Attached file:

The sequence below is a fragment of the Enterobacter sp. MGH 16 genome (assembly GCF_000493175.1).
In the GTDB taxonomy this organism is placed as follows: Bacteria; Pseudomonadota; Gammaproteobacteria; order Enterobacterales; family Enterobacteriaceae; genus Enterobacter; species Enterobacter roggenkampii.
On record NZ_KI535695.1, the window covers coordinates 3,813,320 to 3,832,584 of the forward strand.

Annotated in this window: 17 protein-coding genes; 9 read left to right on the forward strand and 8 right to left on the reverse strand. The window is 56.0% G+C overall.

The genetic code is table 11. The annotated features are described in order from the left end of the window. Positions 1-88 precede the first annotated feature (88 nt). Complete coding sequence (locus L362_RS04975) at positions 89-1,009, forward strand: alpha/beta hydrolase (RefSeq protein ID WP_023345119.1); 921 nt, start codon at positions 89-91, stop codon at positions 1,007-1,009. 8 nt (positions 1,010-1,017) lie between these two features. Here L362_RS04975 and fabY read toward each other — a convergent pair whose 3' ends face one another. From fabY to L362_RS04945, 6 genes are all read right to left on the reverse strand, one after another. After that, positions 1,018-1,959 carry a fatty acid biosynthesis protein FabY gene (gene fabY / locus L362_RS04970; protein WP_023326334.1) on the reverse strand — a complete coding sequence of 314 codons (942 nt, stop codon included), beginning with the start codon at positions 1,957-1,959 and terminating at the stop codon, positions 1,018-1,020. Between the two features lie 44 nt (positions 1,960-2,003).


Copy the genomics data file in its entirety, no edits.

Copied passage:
The sequence below is a fragment of the Enterobacter sp. MGH 16 genome (assembly GCF_000493175.1).
In the GTDB taxonomy this organism is placed as follows: Bacteria; Pseudomonadota; Gammaproteobacteria; order Enterobacterales; family Enterobacteriaceae; genus Enterobacter; species Enterobacter roggenkampii.
On record NZ_KI535695.1, the window covers coordinates 3,813,320 to 3,832,584 of the forward strand.

Annotated in this window: 17 protein-coding genes; 9 read left to right on the forward strand and 8 right to left on the reverse strand. The window is 56.0% G+C overall.

The genetic code is table 11. The annotated features are described in order from the left end of the window. Positions 1-88 precede the first annotated feature (88 nt). Complete coding sequence (locus L362_RS04975) at positions 89-1,009, forward strand: alpha/beta hydrolase (RefSeq protein ID WP_023345119.1); 921 nt, start codon at positions 89-91, stop codon at positions 1,007-1,009. 8 nt (positions 1,010-1,017) lie between these two features. Here L362_RS04975 and fabY read toward each other — a convergent pair whose 3' ends face one another. From fabY to L362_RS04945, 6 genes are all read right to left on the reverse strand, one after another. After that, positions 1,018-1,959 carry a fatty acid biosynthesis protein FabY gene (gene fabY / locus L362_RS04970; protein WP_023326334.1) on the reverse strand — a complete coding sequence of 314 codons (942 nt, stop codon included), beginning with the start codon at positions 1,957-1,959 and terminating at the stop codon, positions 1,018-1,020. Between the two features lie 44 nt (positions 1,960-2,003).